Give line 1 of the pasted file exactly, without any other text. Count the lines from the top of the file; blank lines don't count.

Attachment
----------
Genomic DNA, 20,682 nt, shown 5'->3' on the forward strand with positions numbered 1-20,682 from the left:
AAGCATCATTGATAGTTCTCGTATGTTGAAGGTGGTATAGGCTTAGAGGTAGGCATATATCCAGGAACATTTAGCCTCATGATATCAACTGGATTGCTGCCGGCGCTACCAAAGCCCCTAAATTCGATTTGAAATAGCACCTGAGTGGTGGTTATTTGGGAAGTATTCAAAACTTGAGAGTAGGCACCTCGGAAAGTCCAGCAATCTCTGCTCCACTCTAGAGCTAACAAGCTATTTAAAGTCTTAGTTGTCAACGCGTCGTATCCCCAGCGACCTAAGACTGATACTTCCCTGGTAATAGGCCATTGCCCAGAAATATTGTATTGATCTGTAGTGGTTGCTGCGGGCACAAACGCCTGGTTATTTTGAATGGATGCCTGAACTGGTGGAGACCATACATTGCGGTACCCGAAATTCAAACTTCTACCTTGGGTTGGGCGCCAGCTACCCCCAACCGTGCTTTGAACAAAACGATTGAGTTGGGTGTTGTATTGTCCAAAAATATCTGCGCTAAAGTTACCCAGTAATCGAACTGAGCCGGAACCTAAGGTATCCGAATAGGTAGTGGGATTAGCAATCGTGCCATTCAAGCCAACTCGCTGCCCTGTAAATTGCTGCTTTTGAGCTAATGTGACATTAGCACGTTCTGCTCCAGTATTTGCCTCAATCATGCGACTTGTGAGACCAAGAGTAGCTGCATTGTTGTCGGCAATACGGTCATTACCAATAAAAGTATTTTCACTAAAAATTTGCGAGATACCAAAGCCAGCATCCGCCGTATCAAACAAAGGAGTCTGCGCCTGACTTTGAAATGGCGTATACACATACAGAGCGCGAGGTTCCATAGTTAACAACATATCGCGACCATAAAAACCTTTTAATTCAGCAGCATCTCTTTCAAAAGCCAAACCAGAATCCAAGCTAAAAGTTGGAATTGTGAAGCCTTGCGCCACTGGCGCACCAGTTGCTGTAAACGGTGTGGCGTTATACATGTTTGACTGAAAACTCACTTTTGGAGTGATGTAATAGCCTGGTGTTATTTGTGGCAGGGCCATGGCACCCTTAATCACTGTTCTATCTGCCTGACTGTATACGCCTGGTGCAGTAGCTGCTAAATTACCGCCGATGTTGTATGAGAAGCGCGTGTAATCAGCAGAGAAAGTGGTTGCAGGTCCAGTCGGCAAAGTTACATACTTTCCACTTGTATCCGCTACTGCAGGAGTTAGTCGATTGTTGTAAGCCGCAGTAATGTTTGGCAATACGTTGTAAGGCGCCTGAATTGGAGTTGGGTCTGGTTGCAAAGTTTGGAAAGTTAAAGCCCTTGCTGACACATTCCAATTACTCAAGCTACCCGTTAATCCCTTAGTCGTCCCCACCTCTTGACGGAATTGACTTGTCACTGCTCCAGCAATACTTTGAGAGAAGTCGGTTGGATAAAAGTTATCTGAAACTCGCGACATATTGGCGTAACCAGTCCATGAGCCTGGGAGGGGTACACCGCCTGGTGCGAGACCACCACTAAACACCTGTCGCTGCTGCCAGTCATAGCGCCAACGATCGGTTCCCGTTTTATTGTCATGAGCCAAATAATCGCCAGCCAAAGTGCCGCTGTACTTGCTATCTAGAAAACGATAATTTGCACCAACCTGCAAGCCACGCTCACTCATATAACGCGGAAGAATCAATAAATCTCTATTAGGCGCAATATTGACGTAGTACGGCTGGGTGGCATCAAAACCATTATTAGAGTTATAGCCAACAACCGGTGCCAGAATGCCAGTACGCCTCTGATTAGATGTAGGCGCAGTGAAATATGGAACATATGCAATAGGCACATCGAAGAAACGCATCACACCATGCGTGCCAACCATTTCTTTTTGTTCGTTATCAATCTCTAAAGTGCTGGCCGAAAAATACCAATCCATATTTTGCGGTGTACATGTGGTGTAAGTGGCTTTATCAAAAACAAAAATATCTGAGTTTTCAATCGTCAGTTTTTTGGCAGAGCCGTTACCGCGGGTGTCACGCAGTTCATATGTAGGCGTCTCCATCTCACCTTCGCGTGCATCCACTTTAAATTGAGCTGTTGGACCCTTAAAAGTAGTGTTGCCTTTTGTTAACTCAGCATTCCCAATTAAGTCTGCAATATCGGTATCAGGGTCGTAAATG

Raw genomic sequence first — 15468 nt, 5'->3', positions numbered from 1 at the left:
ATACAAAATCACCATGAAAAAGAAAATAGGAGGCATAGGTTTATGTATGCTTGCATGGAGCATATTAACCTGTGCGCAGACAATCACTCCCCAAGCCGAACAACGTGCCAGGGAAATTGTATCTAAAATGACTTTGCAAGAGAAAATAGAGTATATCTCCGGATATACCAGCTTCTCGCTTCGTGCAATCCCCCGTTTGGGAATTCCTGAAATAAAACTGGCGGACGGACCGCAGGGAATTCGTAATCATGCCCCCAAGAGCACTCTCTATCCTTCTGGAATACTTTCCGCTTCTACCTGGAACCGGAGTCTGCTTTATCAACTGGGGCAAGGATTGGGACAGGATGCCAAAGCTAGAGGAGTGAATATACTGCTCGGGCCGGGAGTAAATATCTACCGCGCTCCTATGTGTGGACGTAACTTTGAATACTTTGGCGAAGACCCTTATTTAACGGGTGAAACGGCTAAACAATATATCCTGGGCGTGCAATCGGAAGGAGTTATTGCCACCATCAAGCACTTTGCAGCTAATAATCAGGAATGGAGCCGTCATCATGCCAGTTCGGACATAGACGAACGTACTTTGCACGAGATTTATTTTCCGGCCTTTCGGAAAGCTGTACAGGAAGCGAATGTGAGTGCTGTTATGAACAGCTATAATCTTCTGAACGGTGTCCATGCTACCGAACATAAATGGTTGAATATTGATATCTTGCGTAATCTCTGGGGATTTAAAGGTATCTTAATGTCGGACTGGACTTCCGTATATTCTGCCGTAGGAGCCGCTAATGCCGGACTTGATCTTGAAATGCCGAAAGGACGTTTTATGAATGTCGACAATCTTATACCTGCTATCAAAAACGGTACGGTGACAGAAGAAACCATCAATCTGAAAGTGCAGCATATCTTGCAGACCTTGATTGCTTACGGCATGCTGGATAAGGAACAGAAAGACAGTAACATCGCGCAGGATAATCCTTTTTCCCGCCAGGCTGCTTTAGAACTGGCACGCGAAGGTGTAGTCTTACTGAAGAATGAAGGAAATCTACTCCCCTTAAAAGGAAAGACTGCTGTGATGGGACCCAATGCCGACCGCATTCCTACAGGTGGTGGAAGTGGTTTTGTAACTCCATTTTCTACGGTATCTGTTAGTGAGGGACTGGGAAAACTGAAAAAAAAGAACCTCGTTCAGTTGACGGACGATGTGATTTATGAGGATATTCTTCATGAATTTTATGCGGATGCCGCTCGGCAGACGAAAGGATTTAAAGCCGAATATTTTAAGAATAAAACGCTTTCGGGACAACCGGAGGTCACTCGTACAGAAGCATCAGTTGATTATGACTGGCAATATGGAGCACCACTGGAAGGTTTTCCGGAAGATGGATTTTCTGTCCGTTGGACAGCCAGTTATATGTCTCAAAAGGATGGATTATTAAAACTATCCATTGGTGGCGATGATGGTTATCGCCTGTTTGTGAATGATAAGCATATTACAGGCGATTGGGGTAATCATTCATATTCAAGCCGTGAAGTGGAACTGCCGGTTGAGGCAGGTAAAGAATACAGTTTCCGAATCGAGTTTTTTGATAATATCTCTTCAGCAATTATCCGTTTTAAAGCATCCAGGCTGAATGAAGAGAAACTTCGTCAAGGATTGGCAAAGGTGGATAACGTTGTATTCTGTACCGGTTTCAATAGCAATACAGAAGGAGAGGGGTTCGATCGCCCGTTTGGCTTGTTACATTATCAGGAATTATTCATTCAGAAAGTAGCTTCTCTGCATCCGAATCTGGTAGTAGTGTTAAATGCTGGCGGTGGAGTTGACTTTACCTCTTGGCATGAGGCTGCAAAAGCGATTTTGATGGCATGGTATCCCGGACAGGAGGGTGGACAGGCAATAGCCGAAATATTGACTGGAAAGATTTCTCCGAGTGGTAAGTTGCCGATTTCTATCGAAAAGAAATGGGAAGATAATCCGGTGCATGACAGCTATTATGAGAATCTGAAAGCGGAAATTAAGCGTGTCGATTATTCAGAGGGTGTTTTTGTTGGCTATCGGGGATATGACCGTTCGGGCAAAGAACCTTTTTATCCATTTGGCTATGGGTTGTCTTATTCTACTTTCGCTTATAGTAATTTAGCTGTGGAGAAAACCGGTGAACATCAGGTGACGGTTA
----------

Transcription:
Genomic DNA, 20,682 nt, shown 5'->3' on the forward strand with positions numbered 1-20,682 from the left: